Australian Industry Greenhouse Network

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The Australian Industry Greenhouse Network (AIGN) is an organisation that lobbies Australian State and Federal Governments about climate change issues on behalf of some sectors of Australian Industry. According to a Four Corners report with the same name, and author and whistleblower Dr Guy Pearse, a group of core members of the AIGN describe themselves as the Greenhouse Mafia and have been highly successful at lobbying the Australian Government. On the same Four Corners report Robyn Bain, former Chairman of the AIGN, denied that she had ever heard the term "Greenhouse Mafia".

Emissions trading[edit]

In a speech on emissions trading in 2006, John Daley, the chief executive of the AIGN, stated on the subject of a carbon price signal:

And I put it that way deliberately, because I think it helps to highlight a key question, and that is “when” would it be sensible to impose those costs? To my mind, now is not the time.[1]

The AIGN has made submissions to both the state based National Emissions Trading Taskforce and the federal Prime Ministerial Task Group on Emissions Trading. Recommendations from these submissions have included that:

  • Some greenhouse gas emission permits should be allocated for free to compensate for the loss in asset values that many firms will instantly suffer from the introduction of the scheme. These allocations would be for the remaining life of the asset that was expected before the trading scheme was implemented and the holder would be free to sell these permits even if the asset were closed down before that time;
  • Some permits should be allocated for free for new investment for as long as is needed by trade exposed, energy/emissions intensive industry to retain its competitive position where there is no universal global scheme;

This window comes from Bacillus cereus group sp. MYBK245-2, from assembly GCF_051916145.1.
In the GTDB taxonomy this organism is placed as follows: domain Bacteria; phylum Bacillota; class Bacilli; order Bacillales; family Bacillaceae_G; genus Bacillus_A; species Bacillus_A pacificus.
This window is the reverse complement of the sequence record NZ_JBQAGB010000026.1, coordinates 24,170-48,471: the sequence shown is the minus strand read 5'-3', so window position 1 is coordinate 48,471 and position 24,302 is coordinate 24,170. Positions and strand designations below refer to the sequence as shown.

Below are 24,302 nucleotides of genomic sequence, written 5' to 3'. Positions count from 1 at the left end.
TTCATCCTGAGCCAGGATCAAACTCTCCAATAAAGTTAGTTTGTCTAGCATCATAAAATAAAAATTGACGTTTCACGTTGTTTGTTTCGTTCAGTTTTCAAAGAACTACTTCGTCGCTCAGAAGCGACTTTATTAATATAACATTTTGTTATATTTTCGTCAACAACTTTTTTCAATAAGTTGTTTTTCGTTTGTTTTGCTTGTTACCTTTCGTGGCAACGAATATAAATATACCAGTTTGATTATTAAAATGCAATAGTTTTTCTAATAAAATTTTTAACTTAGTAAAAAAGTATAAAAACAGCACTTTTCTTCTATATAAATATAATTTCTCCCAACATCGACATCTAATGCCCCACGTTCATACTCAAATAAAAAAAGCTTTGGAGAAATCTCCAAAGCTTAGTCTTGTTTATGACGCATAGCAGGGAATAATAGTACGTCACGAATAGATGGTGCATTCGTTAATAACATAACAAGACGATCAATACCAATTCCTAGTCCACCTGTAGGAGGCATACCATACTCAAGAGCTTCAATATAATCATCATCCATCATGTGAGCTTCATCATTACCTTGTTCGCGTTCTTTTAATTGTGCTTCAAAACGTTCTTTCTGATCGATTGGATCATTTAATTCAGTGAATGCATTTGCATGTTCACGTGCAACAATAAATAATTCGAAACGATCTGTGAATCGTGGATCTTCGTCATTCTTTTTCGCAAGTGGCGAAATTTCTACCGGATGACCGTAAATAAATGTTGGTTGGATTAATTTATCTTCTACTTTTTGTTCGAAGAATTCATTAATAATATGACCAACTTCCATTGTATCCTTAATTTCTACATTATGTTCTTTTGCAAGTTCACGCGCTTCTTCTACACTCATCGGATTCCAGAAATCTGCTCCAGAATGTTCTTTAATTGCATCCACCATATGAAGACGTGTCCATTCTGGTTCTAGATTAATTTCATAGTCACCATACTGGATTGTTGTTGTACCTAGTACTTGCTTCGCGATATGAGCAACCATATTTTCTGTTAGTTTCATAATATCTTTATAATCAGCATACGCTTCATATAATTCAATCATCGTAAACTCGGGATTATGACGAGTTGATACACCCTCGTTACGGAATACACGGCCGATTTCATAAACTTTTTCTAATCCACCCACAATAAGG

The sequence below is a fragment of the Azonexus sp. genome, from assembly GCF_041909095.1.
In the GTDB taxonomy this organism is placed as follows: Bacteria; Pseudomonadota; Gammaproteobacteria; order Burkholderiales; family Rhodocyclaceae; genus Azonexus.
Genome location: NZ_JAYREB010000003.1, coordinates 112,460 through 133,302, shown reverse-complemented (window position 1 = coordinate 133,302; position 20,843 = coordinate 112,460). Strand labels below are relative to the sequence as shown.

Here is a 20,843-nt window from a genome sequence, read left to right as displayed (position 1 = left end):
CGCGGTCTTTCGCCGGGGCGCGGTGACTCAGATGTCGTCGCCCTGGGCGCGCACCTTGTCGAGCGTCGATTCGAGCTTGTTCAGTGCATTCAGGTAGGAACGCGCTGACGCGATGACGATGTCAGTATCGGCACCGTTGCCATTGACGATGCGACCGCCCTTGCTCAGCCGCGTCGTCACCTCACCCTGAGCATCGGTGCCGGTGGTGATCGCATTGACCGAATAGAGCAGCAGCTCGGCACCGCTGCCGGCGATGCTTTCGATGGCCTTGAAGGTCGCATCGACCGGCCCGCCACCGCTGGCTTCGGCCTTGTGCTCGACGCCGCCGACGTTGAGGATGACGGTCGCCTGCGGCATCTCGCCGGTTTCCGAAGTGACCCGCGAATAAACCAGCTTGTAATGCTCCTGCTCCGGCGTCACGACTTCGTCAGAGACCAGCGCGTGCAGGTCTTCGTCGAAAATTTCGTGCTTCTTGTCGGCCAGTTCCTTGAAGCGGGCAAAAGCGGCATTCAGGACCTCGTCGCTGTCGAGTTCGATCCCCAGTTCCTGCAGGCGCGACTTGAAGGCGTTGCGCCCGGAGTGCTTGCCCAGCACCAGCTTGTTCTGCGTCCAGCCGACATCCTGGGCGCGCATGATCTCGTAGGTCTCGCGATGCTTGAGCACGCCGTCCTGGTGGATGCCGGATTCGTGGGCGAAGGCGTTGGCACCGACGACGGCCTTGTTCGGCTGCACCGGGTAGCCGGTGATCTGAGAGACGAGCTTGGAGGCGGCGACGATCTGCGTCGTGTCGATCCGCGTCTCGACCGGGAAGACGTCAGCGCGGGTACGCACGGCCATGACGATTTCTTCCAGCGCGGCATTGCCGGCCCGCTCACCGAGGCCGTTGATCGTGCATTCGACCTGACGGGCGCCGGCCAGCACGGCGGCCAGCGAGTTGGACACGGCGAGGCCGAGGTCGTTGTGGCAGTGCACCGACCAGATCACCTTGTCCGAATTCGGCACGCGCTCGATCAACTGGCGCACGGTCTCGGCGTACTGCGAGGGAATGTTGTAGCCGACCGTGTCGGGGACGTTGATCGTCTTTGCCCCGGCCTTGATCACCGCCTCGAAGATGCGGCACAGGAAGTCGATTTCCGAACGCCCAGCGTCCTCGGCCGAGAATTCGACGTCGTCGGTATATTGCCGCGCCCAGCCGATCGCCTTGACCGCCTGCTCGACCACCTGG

• Free allocation linked to past emissions (known as grandfathering), or in the case of a baseline-and-credit scheme, the allocation of benchmarks;
  • Property rights – the value of permits (and offset credits) issued by the Government need to be fully underwritten by the ‘just terms’ compensation provisions of the Constitution.
  • Existing mandatory Federal and State schemes that overlap with and duplicate the national emissions trading scheme should be abolished or phased out. The property rights that would be extinguished where existing schemes are no longer of value should be fully compensated.

In 2008 the Australian Industry Greenhouse Network (AIGN) made a submission to the Garnaut Climate Change Review. In the submission the AIGN expressed concerns about an Australian target of 60% of 2000 emissions by 2050 with a 'sweetener' of 90% as an inducement for a global agreement. The AIGN was also concerned about the "proposed per capita approach to target setting" and was worried that "shareholders in some assets will bear losses disproportionate to others".[2]

Membership[edit]

Industry Association Members:

  • Australian Aluminium Council (Ron Knapp)
  • Australasian (Iron and Steel) Slag Association (Craig Heidrich)
  • Australian Coal Association (Ralph Hillman)
  • Australian Institute of Petroleum (Dr John Tilley)
  • Australian Trucking Association
  • Minerals Council of Australia (Peter Morris)
  • National Generator's Forum (John Boshier)
  • National Association of Forest Industries
  • Plastics and Chemicals Industries Association (Peter Gniel)
  • Australian Petroleum Production and Exploration Association (Belinda Robinson)
  • Australian Plantation Products and Paper Industry Council (Miles Prosser)
  • Cement Industry Federation (Robyn Bain)
  • Federal Chamber of Automotive Industries (Andrew McKellar)

Individual Business Members:

See also[edit]

References[edit]

  1. ^ "Carbon price signals and emission trading" (PDF). Australian Industry Greenhouse Network. May 2006. Archived from the original (pdf) on 2008-07-19. Retrieved 2008-09-18. 
  2. ^ "Submission to the Garnaut Climate Change Review" (PDF). Australian Industry Greenhouse Network. March 2008. Archived from the original (pdf) on 2008-07-19. Retrieved 2008-09-18. 

External links[edit]